Thanks to Orion Publishing Group and NetGalley for the Advance Review Copy in exchange for an honest review.
I’ve been procrastinating on this review for a few days because I always seem to struggle more when writing positive reviews. I know I’m not alone in this but it’s weird, is it human nature to focus more on the negative? When I like something I tend to be quite effusive about it but “BUY THIS BOOK OMG IT’S SO GOOD” is a little less thoughtful than “I struggled with the characterisation”. Perhaps it’s because we tend to be more thoughtful when critiquing someone elses work? Anyhoo, I digress.
Continue reading ““Dignity” by Alys Conran”
Thanks to AmazonCrossing and Netgalley for the Advance Review Copy.
Wow. What an absolute gem of a novel. The cover and synopsis grabbed my attention immediately and I knew once I had finished the first few chapters that I was reading something truly special.
The novel follows the saga of the Morales family in Northern Mexico and those linked to their story. The book starts with a mystery, an abandoned baby boy with some unusual friends. It follows his relationship with the Morales family and others in the small community in which they live. The novel is written from various different points of view, some first person and some third person so readers get to really understand the different perspectives and motivations of the characters.
The writing is beautiful and evocative with clever and witty turns of phrase. The characters are dynamic and relatable, and I genuinely cared about what happened to them. There is an element of the supernatural running throughout the book, but it never felt cheesy or contrived. The novel also follows historical events such as the Spanish Flu and political upheavals in Mexico during the early 20th century.
At its heart the novel is about family and in particular the relationship between brothers, even if not blood related. There is a genuine feeling of malevolence and tension in the portrayal of the antagonist which continues through to the heart stopping climax. The novel also touches on themes of prejudice, the need for adaptation and change and the real-life history of the area is also incorporated into the narrative.
This is a wonderful and vibrant novel, an absolute gem. I laughed, I cried and there were times I felt like I was there. The cover is also gorgeous and eye-catching. I’d heartily recommend picking this one up upon its release.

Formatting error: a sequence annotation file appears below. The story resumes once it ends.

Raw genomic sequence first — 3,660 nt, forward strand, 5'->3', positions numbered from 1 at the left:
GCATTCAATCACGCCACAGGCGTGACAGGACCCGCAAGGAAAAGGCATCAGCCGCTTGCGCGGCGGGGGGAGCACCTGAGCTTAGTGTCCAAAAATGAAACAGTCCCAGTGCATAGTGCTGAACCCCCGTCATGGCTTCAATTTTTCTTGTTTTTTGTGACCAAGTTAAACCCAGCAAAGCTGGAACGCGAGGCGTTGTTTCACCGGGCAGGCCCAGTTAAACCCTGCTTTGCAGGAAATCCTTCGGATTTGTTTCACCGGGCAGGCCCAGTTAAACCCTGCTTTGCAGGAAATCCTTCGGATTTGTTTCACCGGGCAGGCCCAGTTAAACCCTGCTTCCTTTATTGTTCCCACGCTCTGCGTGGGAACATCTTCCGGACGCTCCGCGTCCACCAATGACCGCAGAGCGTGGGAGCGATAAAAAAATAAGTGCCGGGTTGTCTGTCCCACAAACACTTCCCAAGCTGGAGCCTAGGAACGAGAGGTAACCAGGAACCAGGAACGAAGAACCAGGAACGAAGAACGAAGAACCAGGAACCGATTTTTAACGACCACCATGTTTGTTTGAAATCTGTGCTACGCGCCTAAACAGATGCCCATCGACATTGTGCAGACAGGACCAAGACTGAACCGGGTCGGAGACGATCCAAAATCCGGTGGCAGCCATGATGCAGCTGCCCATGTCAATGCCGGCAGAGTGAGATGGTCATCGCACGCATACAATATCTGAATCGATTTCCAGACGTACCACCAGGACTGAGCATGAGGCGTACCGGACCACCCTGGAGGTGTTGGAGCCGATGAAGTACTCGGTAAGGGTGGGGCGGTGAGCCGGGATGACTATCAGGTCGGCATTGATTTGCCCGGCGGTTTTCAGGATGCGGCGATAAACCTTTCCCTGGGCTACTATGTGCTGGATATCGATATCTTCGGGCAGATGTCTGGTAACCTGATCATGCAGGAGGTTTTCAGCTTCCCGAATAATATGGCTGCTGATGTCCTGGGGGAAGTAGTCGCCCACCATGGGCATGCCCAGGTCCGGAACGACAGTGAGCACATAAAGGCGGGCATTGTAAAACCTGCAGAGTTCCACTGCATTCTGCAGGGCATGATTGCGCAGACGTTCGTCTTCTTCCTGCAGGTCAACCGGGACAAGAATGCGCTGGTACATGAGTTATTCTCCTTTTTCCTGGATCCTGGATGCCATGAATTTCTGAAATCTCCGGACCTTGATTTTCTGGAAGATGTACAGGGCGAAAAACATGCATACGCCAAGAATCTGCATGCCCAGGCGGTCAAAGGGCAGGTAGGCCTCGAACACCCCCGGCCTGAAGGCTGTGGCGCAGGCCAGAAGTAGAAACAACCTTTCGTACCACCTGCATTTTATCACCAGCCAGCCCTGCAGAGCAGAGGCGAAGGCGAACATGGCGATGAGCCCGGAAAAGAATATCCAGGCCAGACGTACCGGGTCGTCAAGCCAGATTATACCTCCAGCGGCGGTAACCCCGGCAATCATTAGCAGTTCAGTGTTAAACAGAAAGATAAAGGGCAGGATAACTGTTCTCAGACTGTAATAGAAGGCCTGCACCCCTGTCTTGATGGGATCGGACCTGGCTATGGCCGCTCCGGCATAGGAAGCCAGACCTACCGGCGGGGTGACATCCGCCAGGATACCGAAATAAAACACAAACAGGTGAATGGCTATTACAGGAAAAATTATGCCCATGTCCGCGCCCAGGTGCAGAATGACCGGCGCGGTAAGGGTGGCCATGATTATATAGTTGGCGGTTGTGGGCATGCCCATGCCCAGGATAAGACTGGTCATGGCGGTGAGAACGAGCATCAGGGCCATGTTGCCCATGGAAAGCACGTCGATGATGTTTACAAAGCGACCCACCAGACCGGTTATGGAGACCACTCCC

Thanks to Coach House and Netgalley for the review copy.
This is a rather unusual yet compelling book. I guess I hesitate to call it a book at all. It’s more a series of vignettes by a narrator interviewing her funeral director father about some of his past cases. The book itself is very short and each of the passages is perhaps one or two pages long.
Some of the examples written about are absolutely brutal and this is certainly not a book for the faint of heart or squeamish. If you have a morbid streak as I do, you are likely to appreciate it much more.
The book is written in a stilted, almost poetic style and it felt quite uncanny and chilling to read. Although there isn’t a supernatural element to it, at certain points I felt a shiver down my spine and it got my heart thumping.
It’s definitely not a book for everyone but I really enjoyed this. It felt unusual and thrilling and was definitely something different. If you’re looking for something unique, consider giving it a read.
Thanks to Bloomsbury UK and NetGalley for the advance reading copy
About halfway through reading this book I thought I had it all figured out. How very wrong I was.
This is a very dark, chilling novel that is sure to leave you feeling unsettled at its conclusion. The story is about the “Flower Girls” Laurel and Rosie, who were involved in the murder of a young girl whilst small children. The novel follows a series of characters including the Flower Girls who are now adults, a policewoman, a writer, a lawyer and a victim’s rights advocate. There are a lot of surprises unveiled during the course of the novel and some things are not quite as they seem.
The story makes reference to, and has parallels with, notorious murder cases of modern times, including Jamie Bulger and the Moors Murderers. With that in mind, it can make for rather gruelling and intense reading at times. Some of the themes explored raise questions about the efficacy of indefinite detention of young offenders, what can drive children to commit terrible crimes, is evil a result of nature or nurture and what rights should the victims of crime have to determine or prolong the punishment of offenders.
Some of the dialogue and actions of the characters sometimes didn’t quite read true to life for me, particular the writer’s story arc, which disrupted my immersion in the narrative at certain points. However, the author takes some risks with expected tropes of the genre which helped elevate it above a standard thriller. The book left me feeling genuinely unnerved and made me reflect personally on some of the knee-jerk reactions I have to similar crimes that happen in reality. This book could be useful basis for discussion with those working in the fields of rehabilitation or the criminal justice system and some of the themes could be used when exploring these issues in a classroom situation.